“I love deadlines. I like that whooshing sound they make as they fly by” said Douglas Adams.
To explain let us go to an apartment in north London on a cold November night in 2002. It’s 2am. I’m with my American friend Dave and we’ve been drinking beers. After nine years he still hasn’t proposed to his hot, intelligent and fun girlfriend, Emma and I’m confused. So I ask him, ‘When are you and Emma going to get engaged?’ Dave thought about it and shook his head. ‘I want to but I can’t’ he replied. ‘Huh?’ I probed.
I thought about it more and realized that I too fall victim to ‘decision bundling’. Let’s take the visiting the dentist. I see myself as a responsible person who brushes and flosses regularly. But I’ll be honest, I don’t actually floss regularly. And going to the dentist means having to acknowledge my lack of flossing and thus, my irresponsible approach to life. So I postpone my dentist appointment until the next month and try to change my decision not to floss. I’m an idiot.
I believe that decision bundling can lead to severe procrastination in one specific instance. When we have to make a decision that forces us to acknowledge that we are not being the person we aspire to be. We may believe that we have integrity. That we are generous. That we are trust-worthy. And yet to call up and cancel on our friend’s invitation would show otherwise. So we do nothing and hope the situation will magically resolve itself.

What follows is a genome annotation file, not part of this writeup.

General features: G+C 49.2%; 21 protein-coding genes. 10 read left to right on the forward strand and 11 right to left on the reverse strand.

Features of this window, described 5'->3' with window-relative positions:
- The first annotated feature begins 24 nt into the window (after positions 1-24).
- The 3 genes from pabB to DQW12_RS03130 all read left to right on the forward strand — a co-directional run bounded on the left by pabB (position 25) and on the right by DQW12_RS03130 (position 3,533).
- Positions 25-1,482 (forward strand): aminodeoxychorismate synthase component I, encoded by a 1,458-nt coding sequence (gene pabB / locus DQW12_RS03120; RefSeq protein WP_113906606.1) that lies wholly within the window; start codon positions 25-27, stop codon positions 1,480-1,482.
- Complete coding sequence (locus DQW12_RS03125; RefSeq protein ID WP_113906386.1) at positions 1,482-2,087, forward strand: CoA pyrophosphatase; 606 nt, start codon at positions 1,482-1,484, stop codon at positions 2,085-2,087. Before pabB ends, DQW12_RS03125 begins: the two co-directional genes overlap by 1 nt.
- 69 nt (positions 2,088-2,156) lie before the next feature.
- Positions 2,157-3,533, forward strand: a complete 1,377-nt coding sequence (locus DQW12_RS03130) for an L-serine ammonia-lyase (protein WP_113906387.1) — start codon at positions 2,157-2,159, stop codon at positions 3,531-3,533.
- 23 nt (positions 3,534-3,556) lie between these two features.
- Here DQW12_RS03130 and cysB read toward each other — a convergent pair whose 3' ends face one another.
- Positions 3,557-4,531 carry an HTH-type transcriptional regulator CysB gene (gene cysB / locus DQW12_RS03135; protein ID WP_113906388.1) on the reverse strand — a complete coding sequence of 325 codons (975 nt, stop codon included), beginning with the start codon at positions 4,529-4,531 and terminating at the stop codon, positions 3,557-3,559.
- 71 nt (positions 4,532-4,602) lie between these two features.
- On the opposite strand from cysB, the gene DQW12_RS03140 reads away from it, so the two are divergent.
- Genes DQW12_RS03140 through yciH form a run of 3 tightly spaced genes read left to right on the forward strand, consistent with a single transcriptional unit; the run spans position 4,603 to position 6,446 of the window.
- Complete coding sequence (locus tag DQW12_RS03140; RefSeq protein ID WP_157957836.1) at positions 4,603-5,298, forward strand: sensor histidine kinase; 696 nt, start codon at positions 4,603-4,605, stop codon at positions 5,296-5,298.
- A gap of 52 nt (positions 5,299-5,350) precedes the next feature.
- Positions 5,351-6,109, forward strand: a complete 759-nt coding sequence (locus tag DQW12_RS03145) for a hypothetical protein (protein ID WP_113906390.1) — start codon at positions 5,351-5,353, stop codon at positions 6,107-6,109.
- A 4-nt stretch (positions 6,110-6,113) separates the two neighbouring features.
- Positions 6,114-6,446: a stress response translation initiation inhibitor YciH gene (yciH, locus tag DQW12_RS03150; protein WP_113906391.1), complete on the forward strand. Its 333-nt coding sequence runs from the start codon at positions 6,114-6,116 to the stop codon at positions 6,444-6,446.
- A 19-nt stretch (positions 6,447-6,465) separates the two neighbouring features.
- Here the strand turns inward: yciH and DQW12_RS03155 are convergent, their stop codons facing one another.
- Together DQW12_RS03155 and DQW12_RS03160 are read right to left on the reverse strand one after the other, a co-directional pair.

To make a decision to open a savings account would shows that up to now, we have not been financially responsible. So we do nothing and our personal wealth continues in disarray.
Where do you bundle decisions in your head? How does it hold you back? Is there anything we can do about it?
Thanks to everyone who reposted / tweeted / emailed me about my last post on mistakes that smart people make. It seemed to resonate